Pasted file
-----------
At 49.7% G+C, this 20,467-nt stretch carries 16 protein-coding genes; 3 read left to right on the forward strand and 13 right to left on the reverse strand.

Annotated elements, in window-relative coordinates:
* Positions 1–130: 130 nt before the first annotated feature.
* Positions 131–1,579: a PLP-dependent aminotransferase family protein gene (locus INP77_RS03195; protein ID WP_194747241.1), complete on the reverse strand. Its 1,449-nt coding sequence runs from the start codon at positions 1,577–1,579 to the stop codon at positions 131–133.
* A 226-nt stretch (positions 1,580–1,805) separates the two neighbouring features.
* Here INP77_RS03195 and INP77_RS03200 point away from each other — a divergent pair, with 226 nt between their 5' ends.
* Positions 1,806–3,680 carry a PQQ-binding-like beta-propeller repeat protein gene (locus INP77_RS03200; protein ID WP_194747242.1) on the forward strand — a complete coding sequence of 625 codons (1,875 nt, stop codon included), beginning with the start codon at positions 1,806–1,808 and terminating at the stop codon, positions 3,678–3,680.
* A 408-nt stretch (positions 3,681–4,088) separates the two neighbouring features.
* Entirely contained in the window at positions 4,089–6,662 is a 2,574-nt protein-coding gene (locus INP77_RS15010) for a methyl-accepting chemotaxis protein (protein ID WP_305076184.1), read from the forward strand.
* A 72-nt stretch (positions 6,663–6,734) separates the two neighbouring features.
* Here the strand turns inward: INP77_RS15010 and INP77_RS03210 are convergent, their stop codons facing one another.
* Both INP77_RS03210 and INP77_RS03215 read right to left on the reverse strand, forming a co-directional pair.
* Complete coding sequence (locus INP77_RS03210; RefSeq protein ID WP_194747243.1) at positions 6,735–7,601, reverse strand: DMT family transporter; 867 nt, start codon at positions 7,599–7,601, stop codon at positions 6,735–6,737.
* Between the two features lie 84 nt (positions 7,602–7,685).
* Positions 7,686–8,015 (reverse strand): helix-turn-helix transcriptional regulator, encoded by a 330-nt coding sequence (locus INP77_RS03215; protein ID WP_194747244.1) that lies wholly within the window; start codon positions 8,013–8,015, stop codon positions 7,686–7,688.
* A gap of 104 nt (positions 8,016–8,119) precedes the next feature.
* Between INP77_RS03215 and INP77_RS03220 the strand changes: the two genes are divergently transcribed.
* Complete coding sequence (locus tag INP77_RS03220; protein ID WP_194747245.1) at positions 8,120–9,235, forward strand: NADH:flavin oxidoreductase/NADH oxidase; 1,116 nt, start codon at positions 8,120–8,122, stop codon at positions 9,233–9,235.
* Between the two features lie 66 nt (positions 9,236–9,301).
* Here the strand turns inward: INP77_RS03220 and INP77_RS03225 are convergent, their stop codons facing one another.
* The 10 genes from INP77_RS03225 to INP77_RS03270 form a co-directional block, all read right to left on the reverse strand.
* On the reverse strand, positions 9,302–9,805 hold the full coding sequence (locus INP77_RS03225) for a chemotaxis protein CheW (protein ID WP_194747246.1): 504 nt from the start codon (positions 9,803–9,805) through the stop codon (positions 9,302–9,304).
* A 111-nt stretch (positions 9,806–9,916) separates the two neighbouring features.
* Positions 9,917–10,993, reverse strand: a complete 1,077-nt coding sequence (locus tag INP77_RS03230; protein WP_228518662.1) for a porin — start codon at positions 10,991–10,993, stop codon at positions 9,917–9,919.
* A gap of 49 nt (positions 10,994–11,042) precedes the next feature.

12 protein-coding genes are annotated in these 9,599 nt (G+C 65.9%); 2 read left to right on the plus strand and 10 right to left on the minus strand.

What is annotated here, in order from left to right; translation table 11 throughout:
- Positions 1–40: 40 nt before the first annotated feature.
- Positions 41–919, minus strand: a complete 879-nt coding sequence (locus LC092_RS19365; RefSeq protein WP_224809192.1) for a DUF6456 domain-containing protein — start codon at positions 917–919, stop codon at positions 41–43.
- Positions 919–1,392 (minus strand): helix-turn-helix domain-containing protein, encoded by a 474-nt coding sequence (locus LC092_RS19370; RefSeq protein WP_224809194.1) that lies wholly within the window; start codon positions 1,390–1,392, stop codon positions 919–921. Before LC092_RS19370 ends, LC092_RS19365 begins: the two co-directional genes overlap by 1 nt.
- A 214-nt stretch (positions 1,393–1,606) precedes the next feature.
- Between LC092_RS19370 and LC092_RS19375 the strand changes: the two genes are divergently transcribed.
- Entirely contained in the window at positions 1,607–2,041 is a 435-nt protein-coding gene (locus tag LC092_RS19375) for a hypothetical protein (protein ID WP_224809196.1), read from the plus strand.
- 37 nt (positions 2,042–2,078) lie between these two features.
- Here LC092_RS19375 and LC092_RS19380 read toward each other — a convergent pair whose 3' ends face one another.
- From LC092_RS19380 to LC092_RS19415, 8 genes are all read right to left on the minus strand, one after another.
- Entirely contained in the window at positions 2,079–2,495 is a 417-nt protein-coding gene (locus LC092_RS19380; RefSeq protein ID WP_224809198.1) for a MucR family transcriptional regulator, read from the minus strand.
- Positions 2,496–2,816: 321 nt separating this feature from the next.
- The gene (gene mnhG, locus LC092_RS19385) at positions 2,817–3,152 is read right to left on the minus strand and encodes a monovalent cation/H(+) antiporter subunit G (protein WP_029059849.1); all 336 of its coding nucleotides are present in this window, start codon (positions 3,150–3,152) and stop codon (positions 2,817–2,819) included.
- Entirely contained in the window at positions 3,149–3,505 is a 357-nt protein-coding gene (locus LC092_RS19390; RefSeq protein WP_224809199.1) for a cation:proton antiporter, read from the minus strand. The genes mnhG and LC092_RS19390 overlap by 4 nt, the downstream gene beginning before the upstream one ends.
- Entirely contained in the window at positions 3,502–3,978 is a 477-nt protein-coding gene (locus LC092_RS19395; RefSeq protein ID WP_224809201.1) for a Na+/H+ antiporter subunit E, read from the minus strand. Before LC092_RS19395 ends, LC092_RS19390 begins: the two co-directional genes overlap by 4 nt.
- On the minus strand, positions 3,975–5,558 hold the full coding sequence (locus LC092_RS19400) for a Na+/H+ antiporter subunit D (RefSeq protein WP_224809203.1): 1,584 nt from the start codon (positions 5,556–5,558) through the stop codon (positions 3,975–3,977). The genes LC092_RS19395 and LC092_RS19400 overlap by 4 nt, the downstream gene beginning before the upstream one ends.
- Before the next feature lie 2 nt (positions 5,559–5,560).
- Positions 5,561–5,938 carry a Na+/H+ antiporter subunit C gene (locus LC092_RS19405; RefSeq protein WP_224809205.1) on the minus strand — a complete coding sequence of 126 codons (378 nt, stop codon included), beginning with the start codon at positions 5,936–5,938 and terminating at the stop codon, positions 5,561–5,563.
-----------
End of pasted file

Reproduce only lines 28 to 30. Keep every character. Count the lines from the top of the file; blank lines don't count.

- Positions 1–40: 40 nt before the first annotated feature.
- Positions 41–919, minus strand: a complete 879-nt coding sequence (locus LC092_RS19365; RefSeq protein WP_224809192.1) for a DUF6456 domain-containing protein — start codon at positions 917–919, stop codon at positions 41–43.
- Positions 919–1,392 (minus strand): helix-turn-helix domain-containing protein, encoded by a 474-nt coding sequence (locus LC092_RS19370; RefSeq protein WP_224809194.1) that lies wholly within the window; start codon positions 1,390–1,392, stop codon positions 919–921. Before LC092_RS19370 ends, LC092_RS19365 begins: the two co-directional genes overlap by 1 nt.